Uribl is a database that contains a list of URL. The Uribl filter will not check if the mail come from one of those URL but, instead, check if the URL is in the body of the mail. Indeed, the goal of a spammer is, most of the time, that you click on a link in the email.
Open the /etc/spamassassin/local.cf file and add the following lines :
#http://www.uribl.com/usage.shtml urirhssub URIBL_BLACK multi.uribl.com. A 2 header URIBL_BLACK eval:check_uridnsbl('URIBL_BLACK') describe URIBL_BLACK Contains an URL listed in the URIBL blacklist tflags URIBL_BLACK net score URIBL_BLACK 3.0 urirhssub URIBL_GREY multi.uribl.com. A 4 header URIBL_GREY eval:check_uridnsbl('URIBL_GREY') describe URIBL_GREY Contains an URL listed in the URIBL greylist tflags URIBL_GREY net score URIBL_GREY 0.25
If you are using SpamAssassin 3.1 or greater (Ubuntu 6.06), add the following instead :
#http://www.uribl.com/usage.shtml urirhssub URIBL_BLACK multi.uribl.com. A 2 body URIBL_BLACK eval:check_uridnsbl('URIBL_BLACK') describe URIBL_BLACK Contains an URL listed in the URIBL blacklist tflags URIBL_BLACK net score URIBL_BLACK 3.0 urirhssub URIBL_GREY multi.uribl.com. A 4 body URIBL_GREY eval:check_uridnsbl('URIBL_GREY') describe URIBL_GREY Contains an URL listed in the URIBL greylist tflags URIBL_GREY net score URIBL_GREY 0.25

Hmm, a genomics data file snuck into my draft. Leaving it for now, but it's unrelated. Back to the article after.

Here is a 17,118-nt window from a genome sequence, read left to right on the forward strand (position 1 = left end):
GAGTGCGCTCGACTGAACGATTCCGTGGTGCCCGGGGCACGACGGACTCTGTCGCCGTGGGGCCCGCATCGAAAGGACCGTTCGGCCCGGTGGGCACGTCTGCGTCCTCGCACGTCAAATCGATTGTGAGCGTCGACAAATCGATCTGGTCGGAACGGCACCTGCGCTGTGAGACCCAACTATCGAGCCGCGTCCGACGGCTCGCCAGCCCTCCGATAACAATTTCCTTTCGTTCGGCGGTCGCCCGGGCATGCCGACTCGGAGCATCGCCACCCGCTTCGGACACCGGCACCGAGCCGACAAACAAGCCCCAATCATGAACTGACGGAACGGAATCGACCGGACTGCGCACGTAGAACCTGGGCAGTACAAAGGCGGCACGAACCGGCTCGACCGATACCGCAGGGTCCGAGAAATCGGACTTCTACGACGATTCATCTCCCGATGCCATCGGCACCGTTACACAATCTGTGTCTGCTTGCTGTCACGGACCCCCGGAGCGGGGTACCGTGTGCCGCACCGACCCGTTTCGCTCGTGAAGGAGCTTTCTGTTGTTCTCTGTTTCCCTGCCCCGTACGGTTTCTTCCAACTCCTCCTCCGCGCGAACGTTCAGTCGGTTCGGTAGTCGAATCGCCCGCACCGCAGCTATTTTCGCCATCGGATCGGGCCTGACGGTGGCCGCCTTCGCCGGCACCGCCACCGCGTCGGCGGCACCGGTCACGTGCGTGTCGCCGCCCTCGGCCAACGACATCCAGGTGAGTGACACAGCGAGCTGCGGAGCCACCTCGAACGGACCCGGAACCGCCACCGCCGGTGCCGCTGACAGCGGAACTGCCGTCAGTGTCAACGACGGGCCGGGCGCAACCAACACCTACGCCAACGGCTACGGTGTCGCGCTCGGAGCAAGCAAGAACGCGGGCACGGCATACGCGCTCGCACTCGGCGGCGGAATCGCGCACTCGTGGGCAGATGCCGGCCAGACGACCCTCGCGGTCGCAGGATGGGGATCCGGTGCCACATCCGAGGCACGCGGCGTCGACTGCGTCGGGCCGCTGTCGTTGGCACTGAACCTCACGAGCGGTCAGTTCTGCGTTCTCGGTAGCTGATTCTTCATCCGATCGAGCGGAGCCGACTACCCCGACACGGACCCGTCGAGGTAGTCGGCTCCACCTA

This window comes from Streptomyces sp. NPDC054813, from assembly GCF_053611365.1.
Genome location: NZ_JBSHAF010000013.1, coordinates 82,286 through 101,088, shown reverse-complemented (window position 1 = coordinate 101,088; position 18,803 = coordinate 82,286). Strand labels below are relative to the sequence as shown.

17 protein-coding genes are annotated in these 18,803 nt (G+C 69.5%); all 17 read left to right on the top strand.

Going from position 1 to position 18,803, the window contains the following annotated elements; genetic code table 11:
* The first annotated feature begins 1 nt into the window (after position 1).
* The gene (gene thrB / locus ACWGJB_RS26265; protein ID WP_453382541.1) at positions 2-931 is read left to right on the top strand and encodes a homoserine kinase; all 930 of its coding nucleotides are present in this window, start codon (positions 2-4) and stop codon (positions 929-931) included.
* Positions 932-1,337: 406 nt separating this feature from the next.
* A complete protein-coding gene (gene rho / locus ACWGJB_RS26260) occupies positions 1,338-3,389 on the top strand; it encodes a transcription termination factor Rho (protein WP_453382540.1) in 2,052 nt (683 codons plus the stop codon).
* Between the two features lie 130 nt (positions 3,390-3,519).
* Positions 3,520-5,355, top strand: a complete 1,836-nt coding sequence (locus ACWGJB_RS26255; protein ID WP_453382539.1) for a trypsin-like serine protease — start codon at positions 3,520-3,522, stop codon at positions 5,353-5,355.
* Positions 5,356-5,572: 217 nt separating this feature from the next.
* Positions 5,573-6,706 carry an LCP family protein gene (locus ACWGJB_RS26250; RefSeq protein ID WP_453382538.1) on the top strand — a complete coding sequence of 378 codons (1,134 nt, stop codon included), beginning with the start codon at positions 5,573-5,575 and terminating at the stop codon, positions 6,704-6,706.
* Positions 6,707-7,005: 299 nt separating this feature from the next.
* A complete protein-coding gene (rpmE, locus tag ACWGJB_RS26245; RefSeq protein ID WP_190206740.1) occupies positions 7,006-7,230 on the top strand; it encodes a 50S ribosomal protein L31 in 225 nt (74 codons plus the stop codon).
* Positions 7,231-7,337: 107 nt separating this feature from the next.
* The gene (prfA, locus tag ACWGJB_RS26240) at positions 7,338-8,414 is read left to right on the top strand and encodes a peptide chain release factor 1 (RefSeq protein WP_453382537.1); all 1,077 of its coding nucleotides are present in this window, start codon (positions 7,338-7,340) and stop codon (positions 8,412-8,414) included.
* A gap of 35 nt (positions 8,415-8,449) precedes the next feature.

Efficient bayesian training in SA
Well, frankly, my home-made bayesian filter is not working as expected. So we will use the SA’s one.
Firstly, you need to train the bayesian filter. Find a mailbox full of spam and run :
sa-learn --spam --mbox /var/lib/hula/users/fritalk/ploum/spam.box
(this example is my spam folder on my Hula server. You might want to adapt it to your own needs. See
man sa-learn for more informations).
You also have to teach SA what mails are ham (=not spam) :
sa-learn --ham --mbox /var/lib/hula/users/fritalk/ploum/inbox.box